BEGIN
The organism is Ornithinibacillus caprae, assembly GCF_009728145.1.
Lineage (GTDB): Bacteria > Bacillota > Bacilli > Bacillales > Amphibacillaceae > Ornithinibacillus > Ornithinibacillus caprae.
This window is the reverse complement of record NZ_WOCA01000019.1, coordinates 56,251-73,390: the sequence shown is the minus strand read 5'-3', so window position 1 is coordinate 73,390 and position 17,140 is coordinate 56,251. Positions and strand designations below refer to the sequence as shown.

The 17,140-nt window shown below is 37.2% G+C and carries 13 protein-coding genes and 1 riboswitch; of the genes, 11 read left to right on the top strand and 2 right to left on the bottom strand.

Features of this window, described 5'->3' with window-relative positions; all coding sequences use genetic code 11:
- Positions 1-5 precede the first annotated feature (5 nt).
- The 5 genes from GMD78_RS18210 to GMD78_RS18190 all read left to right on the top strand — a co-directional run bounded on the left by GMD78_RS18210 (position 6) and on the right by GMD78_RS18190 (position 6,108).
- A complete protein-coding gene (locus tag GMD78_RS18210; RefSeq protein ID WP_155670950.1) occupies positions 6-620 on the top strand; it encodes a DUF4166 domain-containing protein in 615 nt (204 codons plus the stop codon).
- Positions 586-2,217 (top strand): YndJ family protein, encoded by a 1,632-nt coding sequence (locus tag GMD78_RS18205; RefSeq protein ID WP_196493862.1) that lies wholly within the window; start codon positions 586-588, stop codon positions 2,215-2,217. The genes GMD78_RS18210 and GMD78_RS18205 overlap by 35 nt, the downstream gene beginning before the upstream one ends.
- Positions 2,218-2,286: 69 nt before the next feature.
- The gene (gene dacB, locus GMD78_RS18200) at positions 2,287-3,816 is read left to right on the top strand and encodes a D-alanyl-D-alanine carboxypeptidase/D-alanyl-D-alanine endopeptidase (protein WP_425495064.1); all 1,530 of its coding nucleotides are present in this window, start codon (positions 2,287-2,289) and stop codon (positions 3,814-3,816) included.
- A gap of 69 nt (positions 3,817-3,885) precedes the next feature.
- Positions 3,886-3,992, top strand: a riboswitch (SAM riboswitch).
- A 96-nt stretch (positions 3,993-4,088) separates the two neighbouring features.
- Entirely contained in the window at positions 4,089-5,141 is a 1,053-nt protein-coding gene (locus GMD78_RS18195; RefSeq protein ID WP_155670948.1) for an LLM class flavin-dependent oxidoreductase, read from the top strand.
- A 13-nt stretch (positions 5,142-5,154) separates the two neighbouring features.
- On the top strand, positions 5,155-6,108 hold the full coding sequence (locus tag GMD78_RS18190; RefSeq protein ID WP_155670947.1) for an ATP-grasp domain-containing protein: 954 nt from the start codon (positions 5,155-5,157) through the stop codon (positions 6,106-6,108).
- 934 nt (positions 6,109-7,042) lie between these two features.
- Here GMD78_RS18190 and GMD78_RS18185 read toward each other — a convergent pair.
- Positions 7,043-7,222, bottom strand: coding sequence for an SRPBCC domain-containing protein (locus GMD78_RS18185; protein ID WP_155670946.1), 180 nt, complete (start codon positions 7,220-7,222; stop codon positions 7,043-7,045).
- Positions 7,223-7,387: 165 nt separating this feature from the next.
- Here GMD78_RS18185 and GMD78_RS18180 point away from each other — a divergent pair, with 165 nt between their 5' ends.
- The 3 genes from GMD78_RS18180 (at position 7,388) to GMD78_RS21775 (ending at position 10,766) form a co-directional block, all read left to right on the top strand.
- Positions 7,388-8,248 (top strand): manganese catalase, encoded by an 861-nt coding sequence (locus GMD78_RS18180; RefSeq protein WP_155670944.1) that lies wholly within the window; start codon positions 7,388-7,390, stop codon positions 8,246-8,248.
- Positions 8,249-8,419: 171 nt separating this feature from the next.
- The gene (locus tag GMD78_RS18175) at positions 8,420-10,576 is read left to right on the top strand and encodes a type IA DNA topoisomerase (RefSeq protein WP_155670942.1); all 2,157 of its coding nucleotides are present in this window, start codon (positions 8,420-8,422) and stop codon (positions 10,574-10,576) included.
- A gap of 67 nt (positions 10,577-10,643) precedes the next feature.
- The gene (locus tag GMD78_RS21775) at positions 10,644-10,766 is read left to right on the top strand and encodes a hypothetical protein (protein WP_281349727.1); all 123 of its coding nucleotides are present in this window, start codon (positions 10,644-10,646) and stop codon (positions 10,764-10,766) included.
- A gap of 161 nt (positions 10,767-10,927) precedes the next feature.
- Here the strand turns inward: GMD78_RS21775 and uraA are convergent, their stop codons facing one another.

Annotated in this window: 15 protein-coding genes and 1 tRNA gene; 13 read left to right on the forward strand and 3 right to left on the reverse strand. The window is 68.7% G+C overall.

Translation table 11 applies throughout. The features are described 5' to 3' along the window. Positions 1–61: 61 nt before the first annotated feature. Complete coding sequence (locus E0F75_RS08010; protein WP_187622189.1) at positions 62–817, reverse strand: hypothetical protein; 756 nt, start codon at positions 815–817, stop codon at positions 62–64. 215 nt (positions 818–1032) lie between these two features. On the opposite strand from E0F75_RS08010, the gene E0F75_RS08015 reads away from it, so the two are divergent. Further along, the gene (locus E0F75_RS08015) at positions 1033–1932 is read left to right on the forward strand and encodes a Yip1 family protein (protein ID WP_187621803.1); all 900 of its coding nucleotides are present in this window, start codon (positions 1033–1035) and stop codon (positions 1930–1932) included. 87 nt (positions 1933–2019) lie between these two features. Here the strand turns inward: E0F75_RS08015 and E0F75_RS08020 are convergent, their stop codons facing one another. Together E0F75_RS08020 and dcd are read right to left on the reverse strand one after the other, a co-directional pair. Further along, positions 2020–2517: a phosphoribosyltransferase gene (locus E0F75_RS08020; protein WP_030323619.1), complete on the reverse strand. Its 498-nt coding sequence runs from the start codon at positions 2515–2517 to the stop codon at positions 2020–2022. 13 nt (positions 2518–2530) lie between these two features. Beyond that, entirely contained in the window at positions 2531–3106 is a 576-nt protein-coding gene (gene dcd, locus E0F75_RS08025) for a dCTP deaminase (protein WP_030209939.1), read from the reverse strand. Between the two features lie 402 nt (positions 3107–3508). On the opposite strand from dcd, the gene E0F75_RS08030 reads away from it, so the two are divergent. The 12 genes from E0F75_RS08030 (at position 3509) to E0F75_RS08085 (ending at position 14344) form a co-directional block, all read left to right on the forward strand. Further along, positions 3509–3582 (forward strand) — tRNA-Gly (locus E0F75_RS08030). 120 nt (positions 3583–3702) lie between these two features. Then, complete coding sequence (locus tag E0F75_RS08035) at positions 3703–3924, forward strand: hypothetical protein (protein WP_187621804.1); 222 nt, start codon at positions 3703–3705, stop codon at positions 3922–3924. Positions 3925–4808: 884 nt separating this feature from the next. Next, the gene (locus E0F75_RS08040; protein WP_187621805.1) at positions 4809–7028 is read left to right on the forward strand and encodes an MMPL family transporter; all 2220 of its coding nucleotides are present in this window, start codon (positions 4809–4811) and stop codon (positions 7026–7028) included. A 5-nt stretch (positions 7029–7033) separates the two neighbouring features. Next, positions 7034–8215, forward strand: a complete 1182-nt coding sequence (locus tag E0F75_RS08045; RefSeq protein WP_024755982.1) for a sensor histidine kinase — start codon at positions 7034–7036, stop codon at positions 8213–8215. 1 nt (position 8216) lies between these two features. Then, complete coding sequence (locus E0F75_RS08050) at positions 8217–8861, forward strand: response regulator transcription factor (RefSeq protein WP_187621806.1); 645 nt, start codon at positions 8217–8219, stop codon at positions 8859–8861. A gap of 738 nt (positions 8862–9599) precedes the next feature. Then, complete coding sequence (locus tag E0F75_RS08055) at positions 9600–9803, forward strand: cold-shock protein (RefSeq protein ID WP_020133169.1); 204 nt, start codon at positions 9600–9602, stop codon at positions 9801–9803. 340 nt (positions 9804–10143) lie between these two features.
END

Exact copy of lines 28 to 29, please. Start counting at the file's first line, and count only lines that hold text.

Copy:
- The gene (locus tag GMD78_RS21775) at positions 10,644-10,766 is read left to right on the top strand and encodes a hypothetical protein (protein WP_281349727.1); all 123 of its coding nucleotides are present in this window, start codon (positions 10,644-10,646) and stop codon (positions 10,764-10,766) included.
- A gap of 161 nt (positions 10,767-10,927) precedes the next feature.